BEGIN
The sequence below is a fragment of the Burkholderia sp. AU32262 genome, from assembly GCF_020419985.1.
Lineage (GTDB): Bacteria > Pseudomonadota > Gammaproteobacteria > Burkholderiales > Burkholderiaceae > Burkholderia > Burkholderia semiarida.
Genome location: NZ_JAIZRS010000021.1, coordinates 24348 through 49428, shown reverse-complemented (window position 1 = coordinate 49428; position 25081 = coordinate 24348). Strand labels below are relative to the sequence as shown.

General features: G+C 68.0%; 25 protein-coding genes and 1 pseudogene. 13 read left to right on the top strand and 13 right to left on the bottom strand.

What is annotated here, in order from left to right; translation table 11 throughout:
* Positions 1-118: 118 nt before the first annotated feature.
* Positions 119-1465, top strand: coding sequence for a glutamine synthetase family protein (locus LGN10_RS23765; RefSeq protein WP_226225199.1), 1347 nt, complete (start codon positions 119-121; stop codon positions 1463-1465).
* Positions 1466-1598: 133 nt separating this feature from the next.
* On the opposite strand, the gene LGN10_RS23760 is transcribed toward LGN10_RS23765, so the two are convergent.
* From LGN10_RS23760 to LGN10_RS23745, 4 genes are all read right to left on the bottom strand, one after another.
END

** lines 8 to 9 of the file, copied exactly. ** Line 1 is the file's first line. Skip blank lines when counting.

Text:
* Positions 1466-1598: 133 nt separating this feature from the next.
* On the opposite strand, the gene LGN10_RS23760 is transcribed toward LGN10_RS23765, so the two are convergent.